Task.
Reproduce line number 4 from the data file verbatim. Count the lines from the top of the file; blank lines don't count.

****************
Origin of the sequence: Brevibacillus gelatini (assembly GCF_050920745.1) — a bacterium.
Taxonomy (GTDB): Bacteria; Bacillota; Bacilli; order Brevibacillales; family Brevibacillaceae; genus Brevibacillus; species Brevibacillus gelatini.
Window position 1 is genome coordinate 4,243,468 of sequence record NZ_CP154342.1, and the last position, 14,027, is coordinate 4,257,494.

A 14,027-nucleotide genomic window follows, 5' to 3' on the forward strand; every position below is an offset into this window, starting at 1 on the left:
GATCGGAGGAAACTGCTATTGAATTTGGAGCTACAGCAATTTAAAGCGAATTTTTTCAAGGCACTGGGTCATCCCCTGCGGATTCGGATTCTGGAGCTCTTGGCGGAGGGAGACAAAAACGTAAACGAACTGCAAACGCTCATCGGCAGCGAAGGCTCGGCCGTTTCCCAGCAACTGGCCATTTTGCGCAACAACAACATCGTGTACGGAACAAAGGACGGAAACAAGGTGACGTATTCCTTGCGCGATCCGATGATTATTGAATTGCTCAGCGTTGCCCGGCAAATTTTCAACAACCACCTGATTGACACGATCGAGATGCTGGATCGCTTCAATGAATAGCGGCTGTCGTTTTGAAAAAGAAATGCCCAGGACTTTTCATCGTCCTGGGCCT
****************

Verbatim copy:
A 14,027-nucleotide genomic window follows, 5' to 3' on the forward strand; every position below is an offset into this window, starting at 1 on the left: